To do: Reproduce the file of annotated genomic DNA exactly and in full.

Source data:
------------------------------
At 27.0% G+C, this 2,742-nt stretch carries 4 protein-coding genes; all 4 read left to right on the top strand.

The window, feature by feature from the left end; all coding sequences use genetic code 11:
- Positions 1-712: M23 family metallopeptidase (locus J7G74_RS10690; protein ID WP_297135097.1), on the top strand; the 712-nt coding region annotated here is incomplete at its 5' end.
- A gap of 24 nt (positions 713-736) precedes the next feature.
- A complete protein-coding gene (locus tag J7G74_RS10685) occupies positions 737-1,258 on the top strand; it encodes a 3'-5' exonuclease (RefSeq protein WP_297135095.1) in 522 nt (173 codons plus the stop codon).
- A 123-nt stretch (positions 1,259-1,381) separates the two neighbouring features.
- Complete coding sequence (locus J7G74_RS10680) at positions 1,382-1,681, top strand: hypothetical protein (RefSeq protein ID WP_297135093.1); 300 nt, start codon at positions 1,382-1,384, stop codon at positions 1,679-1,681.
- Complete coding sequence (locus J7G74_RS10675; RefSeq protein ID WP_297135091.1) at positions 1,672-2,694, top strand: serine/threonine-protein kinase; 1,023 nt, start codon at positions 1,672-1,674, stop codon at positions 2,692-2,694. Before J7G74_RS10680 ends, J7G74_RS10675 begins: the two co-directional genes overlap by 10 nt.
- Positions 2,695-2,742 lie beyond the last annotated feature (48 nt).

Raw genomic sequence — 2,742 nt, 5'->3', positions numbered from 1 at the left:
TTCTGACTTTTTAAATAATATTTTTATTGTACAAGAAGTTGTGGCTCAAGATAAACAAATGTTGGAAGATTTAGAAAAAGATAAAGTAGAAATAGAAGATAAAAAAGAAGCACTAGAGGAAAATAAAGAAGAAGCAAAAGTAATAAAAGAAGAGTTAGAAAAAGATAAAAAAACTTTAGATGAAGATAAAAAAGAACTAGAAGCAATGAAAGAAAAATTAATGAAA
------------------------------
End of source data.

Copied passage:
At 27.0% G+C, this 2,742-nt stretch carries 4 protein-coding genes; all 4 read left to right on the top strand.

The window, feature by feature from the left end; all coding sequences use genetic code 11:
- Positions 1-712: M23 family metallopeptidase (locus J7G74_RS10690; protein ID WP_297135097.1), on the top strand; the 712-nt coding region annotated here is incomplete at its 5' end.
- A gap of 24 nt (positions 713-736) precedes the next feature.
- A complete protein-coding gene (locus tag J7G74_RS10685) occupies positions 737-1,258 on the top strand; it encodes a 3'-5' exonuclease (RefSeq protein WP_297135095.1) in 522 nt (173 codons plus the stop codon).
- A 123-nt stretch (positions 1,259-1,381) separates the two neighbouring features.
- Complete coding sequence (locus J7G74_RS10680) at positions 1,382-1,681, top strand: hypothetical protein (RefSeq protein ID WP_297135093.1); 300 nt, start codon at positions 1,382-1,384, stop codon at positions 1,679-1,681.
- Complete coding sequence (locus J7G74_RS10675; RefSeq protein ID WP_297135091.1) at positions 1,672-2,694, top strand: serine/threonine-protein kinase; 1,023 nt, start codon at positions 1,672-1,674, stop codon at positions 2,692-2,694. Before J7G74_RS10680 ends, J7G74_RS10675 begins: the two co-directional genes overlap by 10 nt.
- Positions 2,695-2,742 lie beyond the last annotated feature (48 nt).

Raw genomic sequence — 2,742 nt, 5'->3', positions numbered from 1 at the left:
TTCTGACTTTTTAAATAATATTTTTATTGTACAAGAAGTTGTGGCTCAAGATAAACAAATGTTGGAAGATTTAGAAAAAGATAAAGTAGAAATAGAAGATAAAAAAGAAGCACTAGAGGAAAATAAAGAAGAAGCAAAAGTAATAAAAGAAGAGTTAGAAAAAGATAAAAAAACTTTAGATGAAGATAAAAAAGAACTAGAAGCAATGAAAGAAAAATTAATGAAA